preserved lemon and raspberry bundt cake

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Greetings! The baking in hot weather continues…

I finally made some time to bake something. It was a combination of not planning ahead, not having a clean kitchen, needing to do other things, not getting enough sleep, and of course, the hot weather, which makes me want to stay as far away from an oven as possible!

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Today I decided to finally make something with the bottle of preserved lemons I had purchased a long time ago. Yes, one can certainly preserve lemons, but the bottle of preserved lemons from Tunisia called to me to purchase it. (and then just sat in my cupboard while other ingredients got utilized!)

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I thought of my bottle of preserved lemons today after going online and seeing lemon being paired quite a bit with berries and yogurt or sour cream, in cakes. And since I had all those ingredients, it thought it was time to see if I can substitute preserved lemons and use it in a cake!

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I think the thing I like about this recipe is that it’s not too tart, but not overly sweet. I decided against an icing, but instead to just use a simple dusting of confectioner’s sugar, for fear of making it too sweet.

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I really love how the raspberries are scattered throughout the batter, causing bursts of red when you cut a slice and look at a cross section of the cake. Ben thinks it would go great with whipped cream or ice cream, and/or coffee. I agree.

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Preserved Lemon Raspberry Bundt Cake (adapted from Desserts Required)

ingredients

3 cups All-Purpose Flour

1/2 teaspoon baking soda

8 ounces (2 sticks) unsalted butter, room temperature

2 1/2 cups sugar

5 eggs, room temp.

1 preserved lemon, cored, pulp removed, minced

1 cup sour cream

1 Tablespoon vanilla extract

1/4 cup lemon juice

1 heaping cup raspberries, fresh or frozen

method

Preheat oven to 325 degrees F. Set aside baking spray with flour and butter, and a 14 cup Bundt cake pan.

Sift flour and baking soda into a bowl, and stir with a whisk to blend thoroughly. Cream the butter and sugar in a large bowl, until fluffy and pale. Add eggs, one at a time, then add the vanilla, beating on medium until blended, and scraping down the sides of the bowl and mixing, as needed. Slowly add in preserved lemon.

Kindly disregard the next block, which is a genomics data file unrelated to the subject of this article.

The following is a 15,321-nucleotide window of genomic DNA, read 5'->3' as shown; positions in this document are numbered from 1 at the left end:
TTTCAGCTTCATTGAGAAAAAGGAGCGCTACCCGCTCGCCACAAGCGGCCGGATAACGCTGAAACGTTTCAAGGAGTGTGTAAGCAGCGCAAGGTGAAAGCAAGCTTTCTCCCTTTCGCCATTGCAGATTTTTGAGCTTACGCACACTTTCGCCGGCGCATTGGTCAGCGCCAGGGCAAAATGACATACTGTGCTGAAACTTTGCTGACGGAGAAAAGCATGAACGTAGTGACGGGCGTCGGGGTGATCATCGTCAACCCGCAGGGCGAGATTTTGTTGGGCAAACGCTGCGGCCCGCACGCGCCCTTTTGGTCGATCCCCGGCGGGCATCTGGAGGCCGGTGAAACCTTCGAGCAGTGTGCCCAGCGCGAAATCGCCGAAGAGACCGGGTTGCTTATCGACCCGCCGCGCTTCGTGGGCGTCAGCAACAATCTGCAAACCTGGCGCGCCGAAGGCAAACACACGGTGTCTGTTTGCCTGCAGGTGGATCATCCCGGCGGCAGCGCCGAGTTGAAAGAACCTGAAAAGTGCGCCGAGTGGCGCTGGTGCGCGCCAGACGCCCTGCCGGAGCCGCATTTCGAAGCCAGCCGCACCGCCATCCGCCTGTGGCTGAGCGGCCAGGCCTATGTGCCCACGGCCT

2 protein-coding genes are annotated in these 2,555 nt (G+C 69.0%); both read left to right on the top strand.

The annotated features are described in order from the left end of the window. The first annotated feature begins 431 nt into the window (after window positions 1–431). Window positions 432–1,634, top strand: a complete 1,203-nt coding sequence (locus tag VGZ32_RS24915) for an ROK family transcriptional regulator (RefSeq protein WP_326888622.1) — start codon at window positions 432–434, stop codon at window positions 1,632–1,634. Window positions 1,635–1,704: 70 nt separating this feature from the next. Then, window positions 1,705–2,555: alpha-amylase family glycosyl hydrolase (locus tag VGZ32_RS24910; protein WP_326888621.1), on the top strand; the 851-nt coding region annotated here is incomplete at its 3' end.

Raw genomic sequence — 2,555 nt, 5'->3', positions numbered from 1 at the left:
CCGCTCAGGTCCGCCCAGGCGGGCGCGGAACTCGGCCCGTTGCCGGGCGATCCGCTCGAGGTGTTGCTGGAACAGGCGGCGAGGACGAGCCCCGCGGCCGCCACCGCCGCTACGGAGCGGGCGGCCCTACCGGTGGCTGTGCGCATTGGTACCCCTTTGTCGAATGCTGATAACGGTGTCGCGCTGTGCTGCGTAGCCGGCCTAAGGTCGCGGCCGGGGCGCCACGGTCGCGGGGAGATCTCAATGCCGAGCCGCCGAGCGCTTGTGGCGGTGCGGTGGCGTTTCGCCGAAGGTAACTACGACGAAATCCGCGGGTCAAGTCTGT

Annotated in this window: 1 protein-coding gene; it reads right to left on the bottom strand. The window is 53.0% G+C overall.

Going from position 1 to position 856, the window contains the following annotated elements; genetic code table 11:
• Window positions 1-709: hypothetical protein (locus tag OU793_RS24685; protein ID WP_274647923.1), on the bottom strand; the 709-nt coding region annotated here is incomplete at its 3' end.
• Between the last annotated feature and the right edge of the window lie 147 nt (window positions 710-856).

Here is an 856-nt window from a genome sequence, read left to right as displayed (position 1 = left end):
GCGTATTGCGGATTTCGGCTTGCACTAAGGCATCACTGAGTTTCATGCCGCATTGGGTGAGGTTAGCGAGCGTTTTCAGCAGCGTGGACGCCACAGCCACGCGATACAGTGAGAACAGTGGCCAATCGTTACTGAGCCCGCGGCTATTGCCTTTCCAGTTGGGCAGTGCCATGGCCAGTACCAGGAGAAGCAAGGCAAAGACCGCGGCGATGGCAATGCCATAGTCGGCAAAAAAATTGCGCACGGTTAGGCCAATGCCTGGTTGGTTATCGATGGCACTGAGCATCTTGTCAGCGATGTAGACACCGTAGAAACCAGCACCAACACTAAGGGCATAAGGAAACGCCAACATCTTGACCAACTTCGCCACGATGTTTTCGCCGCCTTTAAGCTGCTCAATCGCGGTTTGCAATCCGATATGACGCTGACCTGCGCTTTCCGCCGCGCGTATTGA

Alternating with the flour mixture and the sour cream and the lemon, add a little of each, starting with a 1/3 of the flour, followed by half of the lemon juice, and sour cream, blending a little with each addition, until all ingredients have been added to the batter. Before all flour has been added, add the raspberries to the flour to coat each berry, which will help it from sinking, and will help it keep its shape. After coating the raspberries, fold it into the batter carefully.

Spray your Bundt pan with baking (butter and flour) spray. Add the batter to the pan and level with a spoon or small offset spatula.

Bake on center rack in oven for about an hour and 10 minutes, or, when inserting a long wooden skewer, it comes out clean. Remove from oven and let cool in bundt pan on a wire rack for about 10-15 minutes, then remove/invert cake on another rack.

You can either make a simple icing with confectioner’s sugar and a little lemon juice to desired consistency, or else just do what I did, which was just to dust with a little confectioner’s sugar, making sure to dust only after cake has cooled.

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19 thoughts on “preserved lemon and raspberry bundt cake

  1. Dave this cake looks so good I don’t know what to say. I just wish I could taste it….maybe I will try and bake one for myself. I love the way the cherries pop off the slice..thanks so much for sharing!

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  2. Hi Dave. Love the recipe and the cake looks yummy. One question, aren’t lemons preserved in salt? Is there a different method I’m not aware off?
    Thanks

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    • Hi Nashla,
      You are right. Unfortunately, I don’t know of any other method to preserve lemons. So, the lemons I used were salty. Fortunately, one can wash the lemon, to lessen the salt, beforehand. I think the recipe worked well because there wasn’t any additional salt, plus the mincing of the lemon helped make sure it was dispersed into the batter, so the final product didn’t taste that salty to me. I hope that helps. Thanks for stopping by!

      Like

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